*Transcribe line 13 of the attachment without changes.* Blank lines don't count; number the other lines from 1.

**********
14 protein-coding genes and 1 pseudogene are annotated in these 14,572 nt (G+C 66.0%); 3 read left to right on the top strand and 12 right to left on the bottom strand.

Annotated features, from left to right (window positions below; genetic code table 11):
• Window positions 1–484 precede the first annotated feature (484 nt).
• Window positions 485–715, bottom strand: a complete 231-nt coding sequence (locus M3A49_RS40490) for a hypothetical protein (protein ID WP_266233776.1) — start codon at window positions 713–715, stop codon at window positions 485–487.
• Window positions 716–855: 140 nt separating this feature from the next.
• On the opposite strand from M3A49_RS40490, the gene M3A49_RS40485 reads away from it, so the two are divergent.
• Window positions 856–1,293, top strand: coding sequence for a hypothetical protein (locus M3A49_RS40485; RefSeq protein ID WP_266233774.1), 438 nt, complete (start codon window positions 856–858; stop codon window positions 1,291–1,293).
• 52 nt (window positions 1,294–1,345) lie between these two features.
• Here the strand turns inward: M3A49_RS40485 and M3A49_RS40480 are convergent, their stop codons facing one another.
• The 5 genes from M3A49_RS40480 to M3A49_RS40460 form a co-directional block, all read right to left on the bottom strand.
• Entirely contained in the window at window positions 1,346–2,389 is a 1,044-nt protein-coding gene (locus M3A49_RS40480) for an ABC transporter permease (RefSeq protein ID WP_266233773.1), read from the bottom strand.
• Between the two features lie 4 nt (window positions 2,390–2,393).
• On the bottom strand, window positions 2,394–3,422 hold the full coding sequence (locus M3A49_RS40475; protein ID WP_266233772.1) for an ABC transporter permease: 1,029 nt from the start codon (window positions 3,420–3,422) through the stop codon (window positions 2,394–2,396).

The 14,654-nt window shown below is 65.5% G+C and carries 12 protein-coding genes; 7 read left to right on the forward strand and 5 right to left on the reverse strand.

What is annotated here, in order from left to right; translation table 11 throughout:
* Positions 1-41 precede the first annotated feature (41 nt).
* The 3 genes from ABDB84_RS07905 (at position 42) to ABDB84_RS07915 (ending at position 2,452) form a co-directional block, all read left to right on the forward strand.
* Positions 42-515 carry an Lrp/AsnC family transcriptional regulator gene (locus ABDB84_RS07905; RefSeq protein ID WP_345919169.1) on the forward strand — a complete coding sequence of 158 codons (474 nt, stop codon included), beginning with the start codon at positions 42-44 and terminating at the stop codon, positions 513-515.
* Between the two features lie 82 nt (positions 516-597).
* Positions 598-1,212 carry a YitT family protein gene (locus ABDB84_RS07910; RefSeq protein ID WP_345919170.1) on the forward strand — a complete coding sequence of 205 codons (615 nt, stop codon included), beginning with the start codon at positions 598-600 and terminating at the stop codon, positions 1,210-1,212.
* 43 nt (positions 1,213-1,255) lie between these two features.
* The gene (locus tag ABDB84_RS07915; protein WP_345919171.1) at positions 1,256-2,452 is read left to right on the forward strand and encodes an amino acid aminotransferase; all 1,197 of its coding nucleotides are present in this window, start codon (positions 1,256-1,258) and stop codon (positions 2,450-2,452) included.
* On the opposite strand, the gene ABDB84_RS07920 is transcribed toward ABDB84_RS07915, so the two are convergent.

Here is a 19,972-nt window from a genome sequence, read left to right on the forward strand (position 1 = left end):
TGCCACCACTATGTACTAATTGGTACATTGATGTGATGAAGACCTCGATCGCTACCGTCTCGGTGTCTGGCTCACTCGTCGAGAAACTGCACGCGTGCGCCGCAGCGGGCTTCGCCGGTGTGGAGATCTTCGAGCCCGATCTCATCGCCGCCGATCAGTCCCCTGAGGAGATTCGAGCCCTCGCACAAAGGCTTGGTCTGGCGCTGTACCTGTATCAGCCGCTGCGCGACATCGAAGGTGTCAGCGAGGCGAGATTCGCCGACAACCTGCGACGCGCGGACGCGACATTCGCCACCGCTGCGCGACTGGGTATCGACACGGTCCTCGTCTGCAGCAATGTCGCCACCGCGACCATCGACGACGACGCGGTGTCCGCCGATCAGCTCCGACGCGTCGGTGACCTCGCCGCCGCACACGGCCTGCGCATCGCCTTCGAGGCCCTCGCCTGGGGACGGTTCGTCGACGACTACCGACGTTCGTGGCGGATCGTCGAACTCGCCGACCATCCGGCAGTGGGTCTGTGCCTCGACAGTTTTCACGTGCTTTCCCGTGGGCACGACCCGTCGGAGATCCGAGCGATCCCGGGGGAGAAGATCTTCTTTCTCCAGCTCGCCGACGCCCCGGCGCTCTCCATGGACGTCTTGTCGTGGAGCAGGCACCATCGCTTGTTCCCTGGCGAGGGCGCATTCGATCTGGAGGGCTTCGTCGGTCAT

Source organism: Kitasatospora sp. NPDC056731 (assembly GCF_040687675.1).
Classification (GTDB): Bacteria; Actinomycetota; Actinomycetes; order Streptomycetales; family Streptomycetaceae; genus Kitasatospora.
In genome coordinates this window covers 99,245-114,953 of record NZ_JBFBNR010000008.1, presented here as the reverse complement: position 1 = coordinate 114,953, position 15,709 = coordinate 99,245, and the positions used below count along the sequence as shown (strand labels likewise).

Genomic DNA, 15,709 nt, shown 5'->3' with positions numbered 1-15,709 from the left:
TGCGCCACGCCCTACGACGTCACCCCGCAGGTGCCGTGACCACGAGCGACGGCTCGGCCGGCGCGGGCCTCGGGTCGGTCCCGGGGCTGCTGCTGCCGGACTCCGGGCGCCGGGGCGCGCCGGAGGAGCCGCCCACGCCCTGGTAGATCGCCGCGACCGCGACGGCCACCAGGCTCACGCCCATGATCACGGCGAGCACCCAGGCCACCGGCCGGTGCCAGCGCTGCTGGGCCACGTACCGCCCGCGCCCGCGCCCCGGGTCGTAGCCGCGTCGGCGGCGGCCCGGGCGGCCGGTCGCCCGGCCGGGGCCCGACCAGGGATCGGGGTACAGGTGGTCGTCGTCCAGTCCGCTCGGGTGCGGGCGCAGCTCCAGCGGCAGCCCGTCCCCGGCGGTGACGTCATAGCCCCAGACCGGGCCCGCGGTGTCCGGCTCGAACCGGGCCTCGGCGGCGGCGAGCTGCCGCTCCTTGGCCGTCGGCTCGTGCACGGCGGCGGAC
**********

• On the bottom strand, window positions 2,394–3,422 hold the full coding sequence (locus M3A49_RS40475; protein ID WP_266233772.1) for an ABC transporter permease: 1,029 nt from the start codon (window positions 3,420–3,422) through the stop codon (window positions 2,394–2,396).